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  1. Karen Conway & Minghua Li, 2012. "Family structure and child outcomes: a high definition, wide angle “snapshot”," Review of Economics of the Household, Springer, vol. 10(3), pages 345-374, September.
  2. H. Naci Mocan & Erdal Tekin, 2003. "Guns, Drugs and Juvenile Crime: Evidence from a Panel of Siblings and Twins," NBER Working Papers 9824, National Bureau of Economic Research, Inc.
  3. Kathleen Harris & Frank Furstenberg & Jeremy Marmer, 1998. "Paternal involvement with adolescents in intact families: The influence of fathers over the life course," Demography, Springer, vol. 35(2), pages 201-216, May.
  4. Kalil, Ariel & Mogstad, Magne & Rege, Mari & Votruba, Mark, 2010. "Divorced Fathers' Proximity and Children's Long Run Outcomes: Evidence from Norwegian Registry Data," IZA Discussion Papers 4715, Institute for the Study of Labor (IZA).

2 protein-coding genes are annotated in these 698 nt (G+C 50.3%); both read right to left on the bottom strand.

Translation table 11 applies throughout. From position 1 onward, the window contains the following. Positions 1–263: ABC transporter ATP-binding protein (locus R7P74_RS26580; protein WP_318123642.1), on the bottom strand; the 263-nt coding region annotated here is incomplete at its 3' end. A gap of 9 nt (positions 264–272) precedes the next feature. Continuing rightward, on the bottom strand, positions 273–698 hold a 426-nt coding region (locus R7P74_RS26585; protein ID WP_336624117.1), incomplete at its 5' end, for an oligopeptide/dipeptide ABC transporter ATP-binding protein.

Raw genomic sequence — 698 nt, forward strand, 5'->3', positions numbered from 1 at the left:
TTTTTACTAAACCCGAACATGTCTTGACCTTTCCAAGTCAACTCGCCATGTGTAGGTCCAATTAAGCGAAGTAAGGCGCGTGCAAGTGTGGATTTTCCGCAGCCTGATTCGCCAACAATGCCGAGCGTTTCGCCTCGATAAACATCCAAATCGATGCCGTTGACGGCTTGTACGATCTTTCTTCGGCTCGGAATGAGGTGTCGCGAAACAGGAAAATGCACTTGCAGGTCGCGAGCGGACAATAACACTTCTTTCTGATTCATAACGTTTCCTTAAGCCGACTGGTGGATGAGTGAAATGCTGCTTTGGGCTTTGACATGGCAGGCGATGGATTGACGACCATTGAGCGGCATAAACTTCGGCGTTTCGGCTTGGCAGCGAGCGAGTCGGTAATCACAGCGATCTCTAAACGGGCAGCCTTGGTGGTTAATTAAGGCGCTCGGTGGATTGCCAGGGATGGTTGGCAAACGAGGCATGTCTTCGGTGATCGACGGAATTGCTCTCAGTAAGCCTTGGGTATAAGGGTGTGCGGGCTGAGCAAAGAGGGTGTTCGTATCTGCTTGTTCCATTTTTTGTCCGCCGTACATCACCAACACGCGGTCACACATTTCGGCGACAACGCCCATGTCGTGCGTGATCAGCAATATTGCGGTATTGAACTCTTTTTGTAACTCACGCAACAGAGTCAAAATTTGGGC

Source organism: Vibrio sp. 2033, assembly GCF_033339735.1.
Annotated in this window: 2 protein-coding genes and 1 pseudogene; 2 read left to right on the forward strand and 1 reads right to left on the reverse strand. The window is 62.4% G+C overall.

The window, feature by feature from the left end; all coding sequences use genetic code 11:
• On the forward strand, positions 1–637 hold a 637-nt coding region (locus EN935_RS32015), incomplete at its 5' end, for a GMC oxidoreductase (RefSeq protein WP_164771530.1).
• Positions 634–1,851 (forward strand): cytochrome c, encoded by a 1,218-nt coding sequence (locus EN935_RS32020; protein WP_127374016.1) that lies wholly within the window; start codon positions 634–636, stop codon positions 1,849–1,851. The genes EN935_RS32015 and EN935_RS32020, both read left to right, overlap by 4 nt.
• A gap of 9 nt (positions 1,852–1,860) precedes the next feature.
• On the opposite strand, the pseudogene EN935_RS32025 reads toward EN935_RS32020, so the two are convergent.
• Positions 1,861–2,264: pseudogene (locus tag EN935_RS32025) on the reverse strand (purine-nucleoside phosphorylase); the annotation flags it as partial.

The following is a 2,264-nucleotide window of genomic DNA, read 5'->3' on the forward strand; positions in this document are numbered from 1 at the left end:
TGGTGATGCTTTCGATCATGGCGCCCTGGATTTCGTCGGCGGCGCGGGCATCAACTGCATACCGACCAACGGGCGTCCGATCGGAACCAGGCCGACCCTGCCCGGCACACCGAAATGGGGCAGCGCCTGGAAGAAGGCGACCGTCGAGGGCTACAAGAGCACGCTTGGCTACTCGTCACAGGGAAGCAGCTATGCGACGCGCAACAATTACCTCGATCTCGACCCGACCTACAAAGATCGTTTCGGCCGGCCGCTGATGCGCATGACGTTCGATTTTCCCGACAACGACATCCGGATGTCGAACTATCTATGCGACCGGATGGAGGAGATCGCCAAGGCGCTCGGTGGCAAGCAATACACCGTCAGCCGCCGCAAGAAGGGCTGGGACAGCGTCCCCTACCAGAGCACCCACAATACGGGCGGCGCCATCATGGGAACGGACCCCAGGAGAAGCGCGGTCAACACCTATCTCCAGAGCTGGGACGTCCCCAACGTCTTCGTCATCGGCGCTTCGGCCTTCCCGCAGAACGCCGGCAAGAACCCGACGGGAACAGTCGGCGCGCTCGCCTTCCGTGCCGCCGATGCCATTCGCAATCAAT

5. Christopher J. Ruhm, 2000. "Parental Employment and Child Cognitive Development," NBER Working Papers 7666, National Bureau of Economic Research, Inc.
  6. Gordon B. Dahl & Enrico Moretti, 2008. "The Demand for Sons," Review of Economic Studies, Oxford University Press, vol. 75(4), pages 1085-1120.
  7. Gary S. Becker, 1968. "Crime and Punishment: An Economic Approach," Journal of Political Economy, University of Chicago Press, vol. 76, pages 169.
  8. Deborah Cobb-Clark & Stefanie Schurer, 2011. "The Stability of Big-Five Personality Traits," Melbourne Institute Working Paper Series wp2011n21, Melbourne Institute of Applied Economic and Social Research, The University of Melbourne.
  9. Aizer, Anna, 2004. "Home alone: supervision after school and child behavior," Journal of Public Economics, Elsevier, vol. 88(9-10), pages 1835-1848, August.
  10. Cesur, Resul & Sabia, Joseph J. & Tekin, Erdal, 2011. "The Psychological Costs of War: Military Combat and Mental Health," IZA Discussion Papers 5615, Institute for the Study of Labor (IZA).
  11. Okumura, Tsunao & Usui, Emiko, 2010. "Do Parents' Social Skills Influence Their Children's Sociability?," IZA Discussion Papers 5324, Institute for the Study of Labor (IZA).
  12. Shelly Lundberg, 2005. "Sons, Daughters, and Parental Behaviour," Oxford Review of Economic Policy, Oxford University Press, vol. 21(3), pages 340-356, Autumn.